Laura Knotek likes this.
  18. HeyCori's Avatar
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       #18  
    Several years ago HP used to sell Pavilion Slimline computers. True to their name, the Slimlines were just really tiny desktops. In many ways the all-in-one defeats the purpose of slim computers, however, I think manufacturers really missed an opportunity by not entering the HTPC market. My really old Pavilion computer came with coaxial inputs, optical and various connections to make it a HTPC. Manufacturers should have continued with this innovation, making it more convenient for consumers to turn their PCs into true multimedia centers. And the benefits of a slim PC is that you can tuck away all the bulky hardware. Now it looks like Microsoft is going to beat manufacturers to the punch with the Xbox One. But imagine how cool it would of been if you could pickup up a slim PC, a basic webcam and control your PC without a mouse or expensive software.
    Attached Thumbnails Attached Thumbnails hp-pavilion-slimline-s5344fr-m.jpg  
  19. NTUser's Avatar
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    #19  
    Indeed, it seems OEMs are pushing all-in-ones and convertibles now. I own a desktop that I built myself, and I have to say the biggest advantage I see with that is control over the parts within. I can make sure all of my components are good quality, and can easily replace something if it breaks. I can also swap out parts as I see fit.

    As far as OEM innovation on the desktop, it's going to be tricky, since the advantages I listed above don't apply there. The real strength in desktops nowadays is the amount of power under the hood. It's becoming more the enthusiast's/gamer's computer, rather than the family PC. I still think OEMs will have a hard time appealing to that demographic, since most of them build their own systems.
    Laura Knotek likes this.
  20. berty6294's Avatar
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    #20  
    Manufacturers should just stop. OEM PC's will never beat custom PC's in price nor performance!
    Laura Knotek likes this.
  21. Res215dg's Avatar
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    #21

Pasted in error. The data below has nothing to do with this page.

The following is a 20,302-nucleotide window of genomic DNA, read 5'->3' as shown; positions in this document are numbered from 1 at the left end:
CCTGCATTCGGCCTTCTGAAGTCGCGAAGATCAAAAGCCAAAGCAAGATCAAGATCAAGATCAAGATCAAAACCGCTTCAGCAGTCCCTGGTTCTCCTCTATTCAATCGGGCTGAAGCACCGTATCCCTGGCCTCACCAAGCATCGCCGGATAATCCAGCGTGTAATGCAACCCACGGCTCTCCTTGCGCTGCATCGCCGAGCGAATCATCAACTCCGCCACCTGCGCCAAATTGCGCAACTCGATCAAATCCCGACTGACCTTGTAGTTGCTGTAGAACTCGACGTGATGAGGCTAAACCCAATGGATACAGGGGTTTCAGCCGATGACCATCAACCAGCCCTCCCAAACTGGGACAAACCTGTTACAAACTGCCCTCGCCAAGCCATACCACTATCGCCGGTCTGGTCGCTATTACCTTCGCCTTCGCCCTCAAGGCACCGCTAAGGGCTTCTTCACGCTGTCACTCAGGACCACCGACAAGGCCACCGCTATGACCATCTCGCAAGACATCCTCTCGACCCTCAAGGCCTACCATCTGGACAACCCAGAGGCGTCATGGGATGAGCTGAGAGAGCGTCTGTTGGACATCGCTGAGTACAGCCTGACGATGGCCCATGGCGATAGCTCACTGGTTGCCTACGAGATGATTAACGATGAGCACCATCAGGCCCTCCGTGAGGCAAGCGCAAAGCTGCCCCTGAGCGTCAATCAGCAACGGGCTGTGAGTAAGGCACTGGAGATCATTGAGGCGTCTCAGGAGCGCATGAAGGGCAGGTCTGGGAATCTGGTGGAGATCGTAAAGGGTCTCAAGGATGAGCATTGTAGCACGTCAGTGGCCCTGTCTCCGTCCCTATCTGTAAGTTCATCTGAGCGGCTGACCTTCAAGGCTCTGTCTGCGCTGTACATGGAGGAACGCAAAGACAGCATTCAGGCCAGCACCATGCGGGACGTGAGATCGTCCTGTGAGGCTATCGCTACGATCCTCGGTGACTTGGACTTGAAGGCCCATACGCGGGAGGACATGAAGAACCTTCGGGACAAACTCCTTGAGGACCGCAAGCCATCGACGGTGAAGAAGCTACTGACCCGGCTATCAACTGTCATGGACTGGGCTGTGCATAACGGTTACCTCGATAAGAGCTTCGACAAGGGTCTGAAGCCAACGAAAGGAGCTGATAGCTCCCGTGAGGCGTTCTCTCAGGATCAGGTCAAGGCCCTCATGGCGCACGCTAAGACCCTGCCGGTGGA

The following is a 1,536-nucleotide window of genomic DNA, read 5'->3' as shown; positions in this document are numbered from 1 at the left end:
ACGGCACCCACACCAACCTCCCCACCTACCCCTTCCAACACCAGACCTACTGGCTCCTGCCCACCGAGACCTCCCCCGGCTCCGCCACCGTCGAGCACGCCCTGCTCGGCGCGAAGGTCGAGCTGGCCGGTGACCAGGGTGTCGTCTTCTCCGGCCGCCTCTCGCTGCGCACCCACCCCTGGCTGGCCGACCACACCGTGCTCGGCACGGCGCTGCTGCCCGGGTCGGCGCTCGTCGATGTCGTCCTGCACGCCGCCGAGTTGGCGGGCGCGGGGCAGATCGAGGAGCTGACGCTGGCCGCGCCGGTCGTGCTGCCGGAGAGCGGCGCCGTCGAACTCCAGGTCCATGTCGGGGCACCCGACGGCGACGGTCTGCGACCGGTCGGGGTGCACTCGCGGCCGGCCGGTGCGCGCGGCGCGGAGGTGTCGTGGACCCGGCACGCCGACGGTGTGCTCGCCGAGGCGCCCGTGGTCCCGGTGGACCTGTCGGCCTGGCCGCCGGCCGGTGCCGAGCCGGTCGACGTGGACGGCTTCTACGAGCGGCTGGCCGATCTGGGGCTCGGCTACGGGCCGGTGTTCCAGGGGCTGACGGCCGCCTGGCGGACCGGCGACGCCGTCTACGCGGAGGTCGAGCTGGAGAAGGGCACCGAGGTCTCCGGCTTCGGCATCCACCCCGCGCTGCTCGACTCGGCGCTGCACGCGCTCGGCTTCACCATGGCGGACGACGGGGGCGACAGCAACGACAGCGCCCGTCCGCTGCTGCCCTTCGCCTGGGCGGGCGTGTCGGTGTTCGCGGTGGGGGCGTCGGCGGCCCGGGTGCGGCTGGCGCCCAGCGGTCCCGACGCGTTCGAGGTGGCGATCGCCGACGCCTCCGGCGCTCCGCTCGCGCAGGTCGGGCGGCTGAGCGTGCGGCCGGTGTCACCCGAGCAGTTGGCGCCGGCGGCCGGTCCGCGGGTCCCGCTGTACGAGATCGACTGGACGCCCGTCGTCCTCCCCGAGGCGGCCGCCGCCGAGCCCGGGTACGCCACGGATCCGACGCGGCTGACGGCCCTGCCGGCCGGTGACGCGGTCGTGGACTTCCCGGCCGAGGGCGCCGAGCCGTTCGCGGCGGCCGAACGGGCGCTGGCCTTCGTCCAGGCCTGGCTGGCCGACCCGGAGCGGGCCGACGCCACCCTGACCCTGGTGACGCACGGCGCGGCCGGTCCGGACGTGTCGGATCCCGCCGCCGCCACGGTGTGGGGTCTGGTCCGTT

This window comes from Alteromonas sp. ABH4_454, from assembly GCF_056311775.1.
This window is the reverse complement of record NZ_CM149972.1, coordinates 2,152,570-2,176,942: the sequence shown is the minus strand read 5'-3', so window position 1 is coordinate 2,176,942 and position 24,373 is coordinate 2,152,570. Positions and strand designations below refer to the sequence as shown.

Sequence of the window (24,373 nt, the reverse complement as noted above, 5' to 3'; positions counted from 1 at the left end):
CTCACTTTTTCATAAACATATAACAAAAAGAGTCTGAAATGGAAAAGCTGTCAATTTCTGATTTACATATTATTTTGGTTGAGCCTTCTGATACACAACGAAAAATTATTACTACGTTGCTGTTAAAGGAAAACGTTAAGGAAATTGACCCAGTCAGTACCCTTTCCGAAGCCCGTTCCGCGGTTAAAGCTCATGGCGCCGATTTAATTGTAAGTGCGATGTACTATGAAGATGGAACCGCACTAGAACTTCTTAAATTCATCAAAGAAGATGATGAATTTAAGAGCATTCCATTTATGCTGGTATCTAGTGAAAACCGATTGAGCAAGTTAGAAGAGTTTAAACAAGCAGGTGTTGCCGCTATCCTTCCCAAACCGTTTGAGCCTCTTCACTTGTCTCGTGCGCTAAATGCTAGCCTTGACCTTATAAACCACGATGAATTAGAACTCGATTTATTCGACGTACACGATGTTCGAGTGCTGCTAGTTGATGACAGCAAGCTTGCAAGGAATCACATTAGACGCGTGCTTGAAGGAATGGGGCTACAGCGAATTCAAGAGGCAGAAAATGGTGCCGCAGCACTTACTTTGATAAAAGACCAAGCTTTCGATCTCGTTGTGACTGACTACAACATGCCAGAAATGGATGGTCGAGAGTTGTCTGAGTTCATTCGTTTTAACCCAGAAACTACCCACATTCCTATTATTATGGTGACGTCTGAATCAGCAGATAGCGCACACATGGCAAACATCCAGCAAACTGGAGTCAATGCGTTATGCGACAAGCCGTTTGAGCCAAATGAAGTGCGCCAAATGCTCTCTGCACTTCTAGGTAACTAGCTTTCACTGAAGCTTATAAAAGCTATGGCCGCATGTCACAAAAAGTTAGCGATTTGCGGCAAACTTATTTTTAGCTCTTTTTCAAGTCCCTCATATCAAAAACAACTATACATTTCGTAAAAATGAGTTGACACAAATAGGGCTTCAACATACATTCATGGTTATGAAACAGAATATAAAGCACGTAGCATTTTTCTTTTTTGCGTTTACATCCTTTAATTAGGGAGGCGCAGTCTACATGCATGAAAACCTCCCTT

Quote Originally Posted by berty6294 View Post
    Manufacturers should just stop. OEM PC's will never beat custom PC's in price nor performance!
    This is a good point from a hobbyist stand point that is into gaming and PCs I agree as I've recently built a monster PC myself for gaming

    However, majority of PC users are non-power users/gamers and prefer to Pay the extra costs for manufacture coverage, warranty, and support through the life of the system-
    Laura Knotek likes this.
  22. Chregu's Avatar
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    #22  
    I've had always a desktop computer (for gaming) and for the last few years in addition a laptop.

    Now I want to replace my desktop computer, and I just don't see a reason why I shouldn't buy a high-end laptop instead. I'm not that much into gaming anymore. Laptops are fast enough nowadays for everything I do and a good screen usually has an USB hub. So I just plug in my peripherals into the screen, and then all I have to do is connect the screen to the laptop and I have the desktop feeling.

    In my opinion the only good reason for buying a Desktop is gaming. And for this I rather buy a PS4/Xbox One which will provide me with good enough graphics and no troubles for the next few years. All for a much lower price.

    I loved my desktops, mostly back in the times when you felt that you had to upgrade your computer every few months. But I think for me personally the desktop time is over, regardless of any "innovation" (which is such an Apple abused term, don't you remember, they have "innovated" the desktop a few weeks ago).
  23. NTUser's Avatar
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    #23  
    Quote Originally Posted by berty6294 View Post
    Manufacturers should just stop. OEM PC's will never beat custom PC's in price nor performance!
    Amen! Now if only we could build custom laptops :(
  24. jmshub's Avatar

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    #24  
    They are already talking about how the post-PC boom is slowing down. I just read an article on ZD net that mentions this. http://www.zdnet.com/is-the-post-pc-...on-7000017885/

    Sent from my RM-820_nam_att_100 using Tapatalk
  25. sumothong01's Avatar
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    #25  
    I haven't bought a desktop since 99' but I've built 4 personal ones for gaming and the last one for video editing and several more for other people. If it wasn't for gaming or video editing I wouldn't have a desktop.

    I guess what I'm getting at is unless you do something that takes a PC with alot of power you're better off getting a more mobile system laptop,tablet or ect.

    Sent from my Nokia Lumia 928 using Tapatalk. (Spell check done after hitting send.)
    Last edited by sumothong01; 07-10-2013 at 06:41 PM.